Row over govt fee on blood provided to patients in private hospitals in Jharkhand
The Jharkhand government’s decision to charge a processing fee for each unit of blood provided to beneficiaries of Ayushman Bharat and other health insurance schemes undergoing treatment at private hospitals has opened a can of worms with health activists calling it an “open loot” and demanding its immediate revocation.
Threatening a hunger strike against the health department’s decision, activists have accused the government of setting a wrong trend by charging money for blood and diluting the very purpose of voluntary blood donation, considered a pious and life-saving act.
A notification from the state health and family welfare department, dated November 20, stated that private hospitals taking blood for beneficiaries of the Ayushman Bharat scheme and other health insurance schemes in the state will have to pay a processing charge for blood provided to them from government-run blood banks.
Citing the reason behind this decision, the health department’s notification stated that many private hospitals took blood free of cost from government-run blood banks, but claimed Rs .2000 for each unit of blood from health insurance companies and under Ayushman Bharat scheme.
“In order to get blood free of cost from government blood banks, private hospitals will have to submit an undertaking confirming that the patient is not registered under Ayushman Bharat or other health insurance schemes, and is below poverty line,” the notification stated.
Following this notification, the blood bank at Rajendra Institute of Medical Sciences (RIMS) Ranchi fixed the processing charge for each unit of blood at Rs 1,050 for patients undergoing treatment at private hospitals. As per this letter, a copy of which is in possession of The Telegraph Online, RIMS will charge Rs 1,050 for each unit of packed red blood cell, Rs 300 for frozen fresh plasma and platelet concentrate, and Rs 200 for cryoprecipitate.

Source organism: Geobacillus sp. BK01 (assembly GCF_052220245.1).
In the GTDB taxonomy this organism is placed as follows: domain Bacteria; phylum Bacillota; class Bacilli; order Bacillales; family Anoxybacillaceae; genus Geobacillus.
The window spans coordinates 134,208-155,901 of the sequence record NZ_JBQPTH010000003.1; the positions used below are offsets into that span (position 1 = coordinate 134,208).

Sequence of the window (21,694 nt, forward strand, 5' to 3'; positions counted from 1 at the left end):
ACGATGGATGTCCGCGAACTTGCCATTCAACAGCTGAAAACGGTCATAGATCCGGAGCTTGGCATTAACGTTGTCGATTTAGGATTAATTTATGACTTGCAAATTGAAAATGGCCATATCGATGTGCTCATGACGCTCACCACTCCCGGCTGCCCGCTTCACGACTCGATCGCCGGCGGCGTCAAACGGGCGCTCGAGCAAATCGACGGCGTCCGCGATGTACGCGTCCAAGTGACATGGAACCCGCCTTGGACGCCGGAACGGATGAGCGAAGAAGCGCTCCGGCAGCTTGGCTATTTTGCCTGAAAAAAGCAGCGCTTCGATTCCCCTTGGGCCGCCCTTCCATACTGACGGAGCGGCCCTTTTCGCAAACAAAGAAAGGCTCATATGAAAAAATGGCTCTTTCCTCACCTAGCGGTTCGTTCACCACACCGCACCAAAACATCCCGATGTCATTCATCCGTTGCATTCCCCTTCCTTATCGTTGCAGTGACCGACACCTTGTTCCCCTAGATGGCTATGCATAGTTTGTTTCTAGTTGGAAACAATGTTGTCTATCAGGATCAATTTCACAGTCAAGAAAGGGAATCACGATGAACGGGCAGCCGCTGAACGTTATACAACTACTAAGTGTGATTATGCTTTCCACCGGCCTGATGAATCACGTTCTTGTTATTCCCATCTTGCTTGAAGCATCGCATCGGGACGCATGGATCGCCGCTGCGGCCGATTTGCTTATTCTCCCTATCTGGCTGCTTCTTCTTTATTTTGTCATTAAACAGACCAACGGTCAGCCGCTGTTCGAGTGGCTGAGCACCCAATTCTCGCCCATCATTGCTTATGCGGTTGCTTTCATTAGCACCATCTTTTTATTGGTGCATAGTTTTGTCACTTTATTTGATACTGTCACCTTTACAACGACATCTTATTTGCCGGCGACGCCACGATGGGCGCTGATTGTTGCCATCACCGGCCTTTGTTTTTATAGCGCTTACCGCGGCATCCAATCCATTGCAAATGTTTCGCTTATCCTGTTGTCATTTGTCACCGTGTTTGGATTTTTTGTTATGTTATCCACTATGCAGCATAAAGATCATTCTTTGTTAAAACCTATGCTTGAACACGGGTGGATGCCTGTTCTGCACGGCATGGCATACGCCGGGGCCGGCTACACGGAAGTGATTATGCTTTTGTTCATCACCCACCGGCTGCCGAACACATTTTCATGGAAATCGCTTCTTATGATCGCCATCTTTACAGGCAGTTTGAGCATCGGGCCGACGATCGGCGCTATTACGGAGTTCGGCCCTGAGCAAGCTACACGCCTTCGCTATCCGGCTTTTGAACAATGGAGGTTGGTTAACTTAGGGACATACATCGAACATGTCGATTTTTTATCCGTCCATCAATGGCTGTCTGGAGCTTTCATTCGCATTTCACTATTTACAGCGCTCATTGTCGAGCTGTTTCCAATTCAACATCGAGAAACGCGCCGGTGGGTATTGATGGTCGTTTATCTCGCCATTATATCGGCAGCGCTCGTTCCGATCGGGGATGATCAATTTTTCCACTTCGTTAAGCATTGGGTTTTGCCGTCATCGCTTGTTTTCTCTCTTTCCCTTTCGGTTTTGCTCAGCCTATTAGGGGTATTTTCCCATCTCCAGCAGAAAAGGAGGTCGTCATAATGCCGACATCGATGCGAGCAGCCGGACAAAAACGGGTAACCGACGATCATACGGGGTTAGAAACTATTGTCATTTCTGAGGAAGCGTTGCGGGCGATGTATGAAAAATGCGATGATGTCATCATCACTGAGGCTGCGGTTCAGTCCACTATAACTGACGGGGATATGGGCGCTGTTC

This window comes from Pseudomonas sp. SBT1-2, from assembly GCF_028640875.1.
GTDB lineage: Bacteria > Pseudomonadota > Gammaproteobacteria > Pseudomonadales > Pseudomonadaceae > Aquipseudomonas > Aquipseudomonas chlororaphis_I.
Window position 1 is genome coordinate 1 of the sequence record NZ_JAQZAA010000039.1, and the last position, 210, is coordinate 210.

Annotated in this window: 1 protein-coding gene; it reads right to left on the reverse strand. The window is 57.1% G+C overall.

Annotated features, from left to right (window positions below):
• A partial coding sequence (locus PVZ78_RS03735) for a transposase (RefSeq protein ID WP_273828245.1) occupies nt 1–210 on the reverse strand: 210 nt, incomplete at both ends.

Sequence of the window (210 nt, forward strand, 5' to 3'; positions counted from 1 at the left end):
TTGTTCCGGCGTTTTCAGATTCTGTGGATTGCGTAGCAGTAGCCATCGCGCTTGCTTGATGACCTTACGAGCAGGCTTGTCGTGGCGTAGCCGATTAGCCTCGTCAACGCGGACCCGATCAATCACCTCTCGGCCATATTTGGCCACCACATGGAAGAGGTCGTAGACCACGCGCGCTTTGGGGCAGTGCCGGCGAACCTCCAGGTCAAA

“Every citizen of this country deserves free blood during treatment. If the government has a problem with private hospitals claiming money under health insurance schemes for blood they get free of cost from government blood banks, then it should take action against the hospitals in question here instead of harassing needy patients,” said Atul Gera, the founder of Lifesavers, a group that organises blood donation camps across the state.
Gera and several other health activists, who have worked for years to ensure availability of blood for patients in Jharkhand, on Tuesday sought permission from the Ranchi district administration to stage a protest against the government’s decision.
“We want the chief minister to immediately withdraw this order. At the end of the day, only patients will suffer from this decision,” Gera said.
Another health activist, requesting not to be named, claimed that the government itself was encouraging people to rely on private hospitals as government facilities were not competent enough to treat the entire population in the state. Several poor patients undergo treatment at private hospitals, and eventually, they will have to bear the additional expenses for blood.
“If today, the government starts charging money for blood provided to patients, maybe tomorrow, blood donors will also start demanding money for each unit they donate. There is no end to this,” he said.